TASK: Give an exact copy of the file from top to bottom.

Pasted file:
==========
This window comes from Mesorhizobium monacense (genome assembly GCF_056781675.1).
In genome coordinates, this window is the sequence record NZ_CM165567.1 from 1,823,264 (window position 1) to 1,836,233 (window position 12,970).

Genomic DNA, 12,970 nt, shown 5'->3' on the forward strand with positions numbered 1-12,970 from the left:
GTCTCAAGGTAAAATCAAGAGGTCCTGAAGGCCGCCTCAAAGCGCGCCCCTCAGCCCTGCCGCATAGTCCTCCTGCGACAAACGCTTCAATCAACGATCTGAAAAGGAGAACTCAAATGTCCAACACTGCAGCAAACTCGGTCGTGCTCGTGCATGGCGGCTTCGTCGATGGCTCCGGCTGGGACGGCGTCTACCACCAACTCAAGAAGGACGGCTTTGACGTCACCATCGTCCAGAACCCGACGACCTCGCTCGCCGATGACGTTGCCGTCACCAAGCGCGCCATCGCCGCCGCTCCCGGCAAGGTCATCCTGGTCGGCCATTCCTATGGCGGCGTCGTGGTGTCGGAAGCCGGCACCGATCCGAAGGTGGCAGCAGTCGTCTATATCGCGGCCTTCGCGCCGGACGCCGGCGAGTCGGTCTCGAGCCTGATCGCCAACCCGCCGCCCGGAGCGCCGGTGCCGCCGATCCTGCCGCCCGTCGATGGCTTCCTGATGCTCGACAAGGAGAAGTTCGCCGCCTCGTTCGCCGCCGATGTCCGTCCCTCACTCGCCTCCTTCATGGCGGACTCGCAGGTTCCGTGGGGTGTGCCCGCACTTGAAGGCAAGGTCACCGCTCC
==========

This window comes from Mesorhizobium monacense (genome assembly GCF_056781675.1).
In genome coordinates, this window is the sequence record NZ_CM165567.1 from 1,823,264 (window position 1) to 1,836,233 (window position 12,970).

Genomic DNA, 12,970 nt, shown 5'->3' on the forward strand with positions numbered 1-12,970 from the left:
GTCTCAAGGTAAAATCAAGAGGTCCTGAAGGCCGCCTCAAAGCGCGCCCCTCAGCCCTGCCGCATAGTCCTCCTGCGACAAACGCTTCAATCAACGATCTGAAAAGGAGAACTCAAATGTCCAACACTGCAGCAAACTCGGTCGTGCTCGTGCATGGCGGCTTCGTCGATGGCTCCGGCTGGGACGGCGTCTACCACCAACTCAAGAAGGACGGCTTTGACGTCACCATCGTCCAGAACCCGACGACCTCGCTCGCCGATGACGTTGCCGTCACCAAGCGCGCCATCGCCGCCGCTCCCGGCAAGGTCATCCTGGTCGGCCATTCCTATGGCGGCGTCGTGGTGTCGGAAGCCGGCACCGATCCGAAGGTGGCAGCAGTCGTCTATATCGCGGCCTTCGCGCCGGACGCCGGCGAGTCGGTCTCGAGCCTGATCGCCAACCCGCCGCCCGGAGCGCCGGTGCCGCCGATCCTGCCGCCCGTCGATGGCTTCCTGATGCTCGACAAGGAGAAGTTCGCCGCCTCGTTCGCCGCCGATGTCCGTCCCTCACTCGCCTCCTTCATGGCGGACTCGCAGGTTCCGTGGGGTGTGCCCGCACTTGAAGGCAAGGTCACCGCTCC